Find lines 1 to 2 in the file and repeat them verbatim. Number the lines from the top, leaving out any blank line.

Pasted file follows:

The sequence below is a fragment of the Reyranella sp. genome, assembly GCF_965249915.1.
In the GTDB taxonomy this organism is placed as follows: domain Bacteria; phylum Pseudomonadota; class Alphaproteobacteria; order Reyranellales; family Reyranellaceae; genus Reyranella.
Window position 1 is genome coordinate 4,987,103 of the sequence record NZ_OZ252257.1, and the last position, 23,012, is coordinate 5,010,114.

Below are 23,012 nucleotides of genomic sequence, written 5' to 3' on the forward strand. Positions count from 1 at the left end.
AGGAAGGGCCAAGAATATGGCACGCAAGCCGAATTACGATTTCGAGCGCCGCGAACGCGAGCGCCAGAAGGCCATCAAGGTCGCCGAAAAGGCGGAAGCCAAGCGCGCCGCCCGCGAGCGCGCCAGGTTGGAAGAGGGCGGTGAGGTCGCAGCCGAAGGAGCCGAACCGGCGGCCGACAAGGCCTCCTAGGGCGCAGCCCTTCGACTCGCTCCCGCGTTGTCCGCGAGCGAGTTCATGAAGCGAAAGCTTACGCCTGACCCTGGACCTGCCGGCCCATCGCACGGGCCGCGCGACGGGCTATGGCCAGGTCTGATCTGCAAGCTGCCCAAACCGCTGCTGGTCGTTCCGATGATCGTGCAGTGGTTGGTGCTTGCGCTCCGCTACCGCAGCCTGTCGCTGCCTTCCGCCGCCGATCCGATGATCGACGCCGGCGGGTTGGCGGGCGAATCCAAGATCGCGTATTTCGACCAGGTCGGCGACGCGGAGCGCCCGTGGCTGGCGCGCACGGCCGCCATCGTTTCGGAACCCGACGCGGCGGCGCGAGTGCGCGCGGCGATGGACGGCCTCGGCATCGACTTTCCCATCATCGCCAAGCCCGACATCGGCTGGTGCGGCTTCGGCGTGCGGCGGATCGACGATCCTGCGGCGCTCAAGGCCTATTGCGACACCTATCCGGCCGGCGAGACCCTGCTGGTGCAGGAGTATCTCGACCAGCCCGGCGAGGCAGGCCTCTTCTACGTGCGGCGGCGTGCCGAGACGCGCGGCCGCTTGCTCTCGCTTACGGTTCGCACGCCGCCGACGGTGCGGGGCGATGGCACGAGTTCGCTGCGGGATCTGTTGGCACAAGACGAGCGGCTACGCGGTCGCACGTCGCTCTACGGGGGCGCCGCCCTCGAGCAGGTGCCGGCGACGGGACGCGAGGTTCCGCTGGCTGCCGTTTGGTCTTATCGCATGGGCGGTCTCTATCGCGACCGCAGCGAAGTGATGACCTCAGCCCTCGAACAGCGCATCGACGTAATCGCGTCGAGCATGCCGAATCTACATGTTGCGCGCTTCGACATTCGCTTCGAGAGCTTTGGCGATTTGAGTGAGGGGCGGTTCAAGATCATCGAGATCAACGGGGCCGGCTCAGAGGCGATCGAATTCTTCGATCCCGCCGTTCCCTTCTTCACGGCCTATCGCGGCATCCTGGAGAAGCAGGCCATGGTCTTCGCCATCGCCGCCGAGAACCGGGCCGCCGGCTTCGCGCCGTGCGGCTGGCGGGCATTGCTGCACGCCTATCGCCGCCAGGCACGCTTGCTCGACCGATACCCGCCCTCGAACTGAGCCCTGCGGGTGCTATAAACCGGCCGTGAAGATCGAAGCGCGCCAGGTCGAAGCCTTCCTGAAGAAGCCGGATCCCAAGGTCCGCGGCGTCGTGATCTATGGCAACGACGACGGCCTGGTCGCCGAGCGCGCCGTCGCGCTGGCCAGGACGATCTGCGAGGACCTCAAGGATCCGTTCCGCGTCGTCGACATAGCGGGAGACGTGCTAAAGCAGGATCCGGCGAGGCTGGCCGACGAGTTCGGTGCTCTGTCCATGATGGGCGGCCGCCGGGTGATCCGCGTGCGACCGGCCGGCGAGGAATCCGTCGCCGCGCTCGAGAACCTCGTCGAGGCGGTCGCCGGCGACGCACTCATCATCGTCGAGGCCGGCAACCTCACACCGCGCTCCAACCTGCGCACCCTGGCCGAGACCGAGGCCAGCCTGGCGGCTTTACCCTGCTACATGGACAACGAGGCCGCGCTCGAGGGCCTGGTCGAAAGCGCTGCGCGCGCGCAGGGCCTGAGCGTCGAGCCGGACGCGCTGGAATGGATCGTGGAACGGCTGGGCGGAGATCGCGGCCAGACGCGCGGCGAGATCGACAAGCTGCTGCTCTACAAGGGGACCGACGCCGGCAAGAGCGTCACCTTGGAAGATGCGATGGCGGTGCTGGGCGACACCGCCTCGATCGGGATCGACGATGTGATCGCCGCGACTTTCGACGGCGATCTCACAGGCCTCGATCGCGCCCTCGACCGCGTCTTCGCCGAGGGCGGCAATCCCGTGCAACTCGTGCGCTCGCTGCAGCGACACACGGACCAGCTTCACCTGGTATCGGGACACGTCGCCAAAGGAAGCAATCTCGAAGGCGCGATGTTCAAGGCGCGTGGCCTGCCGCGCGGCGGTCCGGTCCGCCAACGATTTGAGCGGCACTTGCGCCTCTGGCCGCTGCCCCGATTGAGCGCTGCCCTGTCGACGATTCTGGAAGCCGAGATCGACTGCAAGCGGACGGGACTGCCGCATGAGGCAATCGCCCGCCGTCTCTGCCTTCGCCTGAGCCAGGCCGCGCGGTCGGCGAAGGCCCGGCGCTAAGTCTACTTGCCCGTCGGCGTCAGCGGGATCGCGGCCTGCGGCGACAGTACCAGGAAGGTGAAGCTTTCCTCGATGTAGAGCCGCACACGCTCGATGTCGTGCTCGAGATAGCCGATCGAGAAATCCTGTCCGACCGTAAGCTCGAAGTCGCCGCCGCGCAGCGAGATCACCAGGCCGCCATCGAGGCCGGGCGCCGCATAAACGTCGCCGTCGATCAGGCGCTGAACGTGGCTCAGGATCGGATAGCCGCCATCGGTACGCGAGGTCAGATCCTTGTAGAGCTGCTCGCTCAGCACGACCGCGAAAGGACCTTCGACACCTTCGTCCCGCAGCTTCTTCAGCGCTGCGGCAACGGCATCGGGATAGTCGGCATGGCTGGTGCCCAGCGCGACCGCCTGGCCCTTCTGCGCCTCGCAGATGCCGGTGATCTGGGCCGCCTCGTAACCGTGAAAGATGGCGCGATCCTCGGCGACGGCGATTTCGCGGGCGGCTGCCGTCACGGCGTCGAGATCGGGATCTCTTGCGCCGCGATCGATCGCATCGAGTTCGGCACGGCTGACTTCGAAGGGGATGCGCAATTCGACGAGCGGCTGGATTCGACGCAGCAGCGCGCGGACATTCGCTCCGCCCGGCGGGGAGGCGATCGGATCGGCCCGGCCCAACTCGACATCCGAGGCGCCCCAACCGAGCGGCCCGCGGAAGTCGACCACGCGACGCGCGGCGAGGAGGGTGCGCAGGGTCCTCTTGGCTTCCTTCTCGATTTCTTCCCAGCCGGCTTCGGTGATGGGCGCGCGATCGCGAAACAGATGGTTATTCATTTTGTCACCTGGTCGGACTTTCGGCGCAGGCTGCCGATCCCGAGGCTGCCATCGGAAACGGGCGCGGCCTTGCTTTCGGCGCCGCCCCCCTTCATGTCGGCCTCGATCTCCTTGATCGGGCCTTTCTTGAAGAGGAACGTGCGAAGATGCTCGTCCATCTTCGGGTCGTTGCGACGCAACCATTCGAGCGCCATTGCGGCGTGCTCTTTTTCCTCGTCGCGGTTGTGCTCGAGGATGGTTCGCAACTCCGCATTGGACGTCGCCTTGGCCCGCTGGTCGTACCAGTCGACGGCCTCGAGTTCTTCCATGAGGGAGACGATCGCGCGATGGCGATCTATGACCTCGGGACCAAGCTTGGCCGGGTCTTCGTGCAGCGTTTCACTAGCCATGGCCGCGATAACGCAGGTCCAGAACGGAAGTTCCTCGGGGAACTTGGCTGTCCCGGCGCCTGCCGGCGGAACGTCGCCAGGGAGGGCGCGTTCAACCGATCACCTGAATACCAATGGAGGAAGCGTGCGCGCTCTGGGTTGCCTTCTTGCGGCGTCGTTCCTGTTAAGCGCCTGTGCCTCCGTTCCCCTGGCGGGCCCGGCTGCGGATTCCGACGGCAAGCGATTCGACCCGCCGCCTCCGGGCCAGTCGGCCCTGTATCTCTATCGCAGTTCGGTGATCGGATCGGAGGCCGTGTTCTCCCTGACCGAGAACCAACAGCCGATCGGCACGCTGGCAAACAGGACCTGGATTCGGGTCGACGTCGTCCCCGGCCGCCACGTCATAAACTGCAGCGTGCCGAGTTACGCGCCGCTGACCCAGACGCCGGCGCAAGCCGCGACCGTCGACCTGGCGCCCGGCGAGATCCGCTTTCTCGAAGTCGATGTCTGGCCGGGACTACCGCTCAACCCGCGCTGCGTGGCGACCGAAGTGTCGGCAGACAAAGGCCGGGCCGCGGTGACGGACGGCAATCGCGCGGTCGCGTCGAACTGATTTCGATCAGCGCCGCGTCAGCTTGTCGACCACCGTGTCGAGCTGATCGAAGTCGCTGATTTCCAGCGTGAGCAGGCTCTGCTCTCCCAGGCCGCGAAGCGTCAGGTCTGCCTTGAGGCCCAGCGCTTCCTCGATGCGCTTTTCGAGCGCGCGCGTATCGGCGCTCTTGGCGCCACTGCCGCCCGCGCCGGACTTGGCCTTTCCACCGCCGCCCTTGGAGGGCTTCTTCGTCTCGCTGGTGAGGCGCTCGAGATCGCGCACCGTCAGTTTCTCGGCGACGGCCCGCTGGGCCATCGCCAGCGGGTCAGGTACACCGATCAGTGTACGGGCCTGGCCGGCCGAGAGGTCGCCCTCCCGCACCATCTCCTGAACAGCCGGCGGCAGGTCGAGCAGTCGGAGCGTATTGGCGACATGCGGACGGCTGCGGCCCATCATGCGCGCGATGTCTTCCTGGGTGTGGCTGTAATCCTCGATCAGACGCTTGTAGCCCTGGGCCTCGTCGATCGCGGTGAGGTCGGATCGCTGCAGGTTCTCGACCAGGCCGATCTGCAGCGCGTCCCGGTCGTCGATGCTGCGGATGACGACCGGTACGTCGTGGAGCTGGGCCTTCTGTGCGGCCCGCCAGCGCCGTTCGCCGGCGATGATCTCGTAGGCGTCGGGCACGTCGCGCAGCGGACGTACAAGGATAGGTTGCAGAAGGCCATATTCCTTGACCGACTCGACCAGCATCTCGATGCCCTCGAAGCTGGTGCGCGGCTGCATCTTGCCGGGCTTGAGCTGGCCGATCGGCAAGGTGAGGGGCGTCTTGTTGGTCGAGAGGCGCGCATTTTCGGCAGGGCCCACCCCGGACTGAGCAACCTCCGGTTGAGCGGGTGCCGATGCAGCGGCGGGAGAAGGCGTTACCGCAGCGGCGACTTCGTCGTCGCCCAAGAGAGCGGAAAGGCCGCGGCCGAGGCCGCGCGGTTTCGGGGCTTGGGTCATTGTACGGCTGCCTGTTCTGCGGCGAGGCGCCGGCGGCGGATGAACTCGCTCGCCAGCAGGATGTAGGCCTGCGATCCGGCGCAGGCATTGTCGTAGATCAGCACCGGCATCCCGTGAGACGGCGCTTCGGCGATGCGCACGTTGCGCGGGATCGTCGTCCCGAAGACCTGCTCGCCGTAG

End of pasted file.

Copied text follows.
The sequence below is a fragment of the Reyranella sp. genome, assembly GCF_965249915.1.
In the GTDB taxonomy this organism is placed as follows: domain Bacteria; phylum Pseudomonadota; class Alphaproteobacteria; order Reyranellales; family Reyranellaceae; genus Reyranella.